Managing ourselves: young people, soap opera and technologies of self-government

Stewart, Michael Patrick James (1998). Managing ourselves: young people, soap opera and technologies of self-government. PhD thesis The Open University.



This study examines two television soap operas and their consumption by a select group of teenagers. The soap operas in question, Neighbours and Home and Away, are produced in Australia and watched by large audiences in the UK. The study's broadest aim is to discover the nature of the relationship between the programmes and their teenage viewers. In order to meet this aim, the study combines textual analysis and audience research.

Following a review of the textual analysis of soap opera, Neighbours and Home and Away are examined in detail as texts. The audience study is then introduced and located. The empirical study involved tape-recording interviews with groups of 13-16 year olds in one Edinburgh High School, and with individual teenagers in their own homes. In total, 50 teenagers were interviewed. The recurring findings of the audience study are analysed in detail.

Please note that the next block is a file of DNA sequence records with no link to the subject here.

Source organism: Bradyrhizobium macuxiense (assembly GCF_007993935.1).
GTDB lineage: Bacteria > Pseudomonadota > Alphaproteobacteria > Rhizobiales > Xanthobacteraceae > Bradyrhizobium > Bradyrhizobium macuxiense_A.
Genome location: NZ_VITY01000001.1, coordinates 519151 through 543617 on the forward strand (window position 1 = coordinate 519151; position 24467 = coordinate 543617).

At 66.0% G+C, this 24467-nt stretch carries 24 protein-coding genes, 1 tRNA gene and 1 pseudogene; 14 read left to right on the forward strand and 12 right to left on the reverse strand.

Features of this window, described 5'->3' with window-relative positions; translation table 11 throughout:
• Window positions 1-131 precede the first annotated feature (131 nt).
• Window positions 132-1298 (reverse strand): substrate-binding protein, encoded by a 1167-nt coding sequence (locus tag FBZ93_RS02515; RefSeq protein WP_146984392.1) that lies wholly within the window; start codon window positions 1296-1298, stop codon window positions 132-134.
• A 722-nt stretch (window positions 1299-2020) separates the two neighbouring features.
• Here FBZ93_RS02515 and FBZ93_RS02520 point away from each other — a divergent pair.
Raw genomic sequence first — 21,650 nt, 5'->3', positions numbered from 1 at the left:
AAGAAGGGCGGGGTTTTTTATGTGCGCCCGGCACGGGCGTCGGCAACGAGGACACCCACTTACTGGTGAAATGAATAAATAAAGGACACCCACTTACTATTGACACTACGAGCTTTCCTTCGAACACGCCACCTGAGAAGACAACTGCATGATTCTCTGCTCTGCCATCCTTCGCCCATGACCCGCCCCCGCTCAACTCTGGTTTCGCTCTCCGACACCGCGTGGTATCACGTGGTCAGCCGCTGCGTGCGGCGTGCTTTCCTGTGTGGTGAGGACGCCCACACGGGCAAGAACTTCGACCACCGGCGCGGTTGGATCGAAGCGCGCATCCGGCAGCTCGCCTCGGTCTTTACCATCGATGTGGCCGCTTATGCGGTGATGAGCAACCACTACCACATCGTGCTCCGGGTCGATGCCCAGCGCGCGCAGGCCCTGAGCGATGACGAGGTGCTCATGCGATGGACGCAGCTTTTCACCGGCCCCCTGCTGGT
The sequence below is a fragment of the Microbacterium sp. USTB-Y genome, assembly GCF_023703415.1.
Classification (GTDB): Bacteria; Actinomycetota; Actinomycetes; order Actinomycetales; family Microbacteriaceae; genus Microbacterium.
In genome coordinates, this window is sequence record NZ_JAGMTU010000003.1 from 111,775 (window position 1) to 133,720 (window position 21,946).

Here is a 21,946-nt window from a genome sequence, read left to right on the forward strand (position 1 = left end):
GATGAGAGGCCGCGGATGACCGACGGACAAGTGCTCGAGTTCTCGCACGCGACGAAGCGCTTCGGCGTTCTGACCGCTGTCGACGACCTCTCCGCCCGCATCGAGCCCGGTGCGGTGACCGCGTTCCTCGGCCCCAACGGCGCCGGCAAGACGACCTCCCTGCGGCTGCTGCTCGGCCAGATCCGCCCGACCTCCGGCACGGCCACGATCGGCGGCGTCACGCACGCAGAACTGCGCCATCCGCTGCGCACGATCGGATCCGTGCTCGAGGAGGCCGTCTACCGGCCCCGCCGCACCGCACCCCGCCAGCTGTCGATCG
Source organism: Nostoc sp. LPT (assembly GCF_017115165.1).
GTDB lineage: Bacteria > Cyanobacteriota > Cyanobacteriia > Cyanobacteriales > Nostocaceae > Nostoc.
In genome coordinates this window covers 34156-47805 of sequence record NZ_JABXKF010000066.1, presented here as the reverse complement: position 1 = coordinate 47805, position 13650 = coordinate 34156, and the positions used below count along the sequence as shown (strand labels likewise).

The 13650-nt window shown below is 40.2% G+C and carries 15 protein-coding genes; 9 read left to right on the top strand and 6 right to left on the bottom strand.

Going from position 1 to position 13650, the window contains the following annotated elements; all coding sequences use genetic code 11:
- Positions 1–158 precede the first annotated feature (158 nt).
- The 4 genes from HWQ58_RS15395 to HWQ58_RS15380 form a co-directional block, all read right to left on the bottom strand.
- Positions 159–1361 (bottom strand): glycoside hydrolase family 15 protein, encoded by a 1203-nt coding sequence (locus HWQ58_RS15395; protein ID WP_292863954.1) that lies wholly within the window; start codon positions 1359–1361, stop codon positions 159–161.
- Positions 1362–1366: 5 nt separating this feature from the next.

The final two chapters of the thesis contextualize the findings and conclusions of the textual and audience studies. A selective genealogy is provided which theoretically locates Neighbours and Home and Away and their consumption as cultural practices in self-government. It is argued that the two programmes should be understood as integral parts of a broad but specific arena for learning.

It is argued that interviewees use Neighbours and Home and Away as cultural resources. They learn how to conduct themselves in intimate and social relationships, and, in particular, learn how to practise and reconstruct their gendered selves.

It is argued that the model of analysis elaborated is valuable because: it best explains the specific nature of Neighbours and Home and Away and their consumption; it provides a way of moving beyond something of an orthodoxy in soap opera analysis; and it avoids the binary logic of some recent arguments about popular culture and social change.

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